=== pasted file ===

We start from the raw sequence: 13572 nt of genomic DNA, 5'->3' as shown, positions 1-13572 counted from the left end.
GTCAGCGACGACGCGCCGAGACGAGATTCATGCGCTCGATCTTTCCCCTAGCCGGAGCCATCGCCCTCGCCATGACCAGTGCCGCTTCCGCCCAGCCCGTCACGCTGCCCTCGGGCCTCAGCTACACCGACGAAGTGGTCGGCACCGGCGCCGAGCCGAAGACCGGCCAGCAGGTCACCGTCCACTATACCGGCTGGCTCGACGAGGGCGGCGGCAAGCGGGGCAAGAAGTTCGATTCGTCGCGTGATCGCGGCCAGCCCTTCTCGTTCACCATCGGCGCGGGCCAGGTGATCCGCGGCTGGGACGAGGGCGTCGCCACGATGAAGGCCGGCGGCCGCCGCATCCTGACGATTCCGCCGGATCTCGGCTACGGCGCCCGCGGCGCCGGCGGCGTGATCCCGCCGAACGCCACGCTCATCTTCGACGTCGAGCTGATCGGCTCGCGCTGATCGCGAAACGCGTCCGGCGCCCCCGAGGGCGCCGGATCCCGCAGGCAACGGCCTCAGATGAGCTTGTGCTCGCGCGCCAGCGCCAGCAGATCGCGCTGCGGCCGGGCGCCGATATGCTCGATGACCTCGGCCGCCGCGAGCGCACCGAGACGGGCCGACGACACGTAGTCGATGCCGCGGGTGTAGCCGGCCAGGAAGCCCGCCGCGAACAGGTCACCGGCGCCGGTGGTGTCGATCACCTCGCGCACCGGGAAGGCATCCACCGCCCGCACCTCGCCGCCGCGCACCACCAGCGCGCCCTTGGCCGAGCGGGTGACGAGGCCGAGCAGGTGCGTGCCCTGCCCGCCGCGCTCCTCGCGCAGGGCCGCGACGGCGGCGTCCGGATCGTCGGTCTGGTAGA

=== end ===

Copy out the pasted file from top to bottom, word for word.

We start from the raw sequence: 13572 nt of genomic DNA, 5'->3' as shown, positions 1-13572 counted from the left end.
GTCAGCGACGACGCGCCGAGACGAGATTCATGCGCTCGATCTTTCCCCTAGCCGGAGCCATCGCCCTCGCCATGACCAGTGCCGCTTCCGCCCAGCCCGTCACGCTGCCCTCGGGCCTCAGCTACACCGACGAAGTGGTCGGCACCGGCGCCGAGCCGAAGACCGGCCAGCAGGTCACCGTCCACTATACCGGCTGGCTCGACGAGGGCGGCGGCAAGCGGGGCAAGAAGTTCGATTCGTCGCGTGATCGCGGCCAGCCCTTCTCGTTCACCATCGGCGCGGGCCAGGTGATCCGCGGCTGGGACGAGGGCGTCGCCACGATGAAGGCCGGCGGCCGCCGCATCCTGACGATTCCGCCGGATCTCGGCTACGGCGCCCGCGGCGCCGGCGGCGTGATCCCGCCGAACGCCACGCTCATCTTCGACGTCGAGCTGATCGGCTCGCGCTGATCGCGAAACGCGTCCGGCGCCCCCGAGGGCGCCGGATCCCGCAGGCAACGGCCTCAGATGAGCTTGTGCTCGCGCGCCAGCGCCAGCAGATCGCGCTGCGGCCGGGCGCCGATATGCTCGATGACCTCGGCCGCCGCGAGCGCACCGAGACGGGCCGACGACACGTAGTCGATGCCGCGGGTGTAGCCGGCCAGGAAGCCCGCCGCGAACAGGTCACCGGCGCCGGTGGTGTCGATCACCTCGCGCACCGGGAAGGCATCCACCGCCCGCACCTCGCCGCCGCGCACCACCAGCGCGCCCTTGGCCGAGCGGGTGACGAGGCCGAGCAGGTGCGTGCCCTGCCCGCCGCGCTCCTCGCGCAGGGCCGCGACGGCGGCGTCCGGATCGTCGGTCTGGTAGA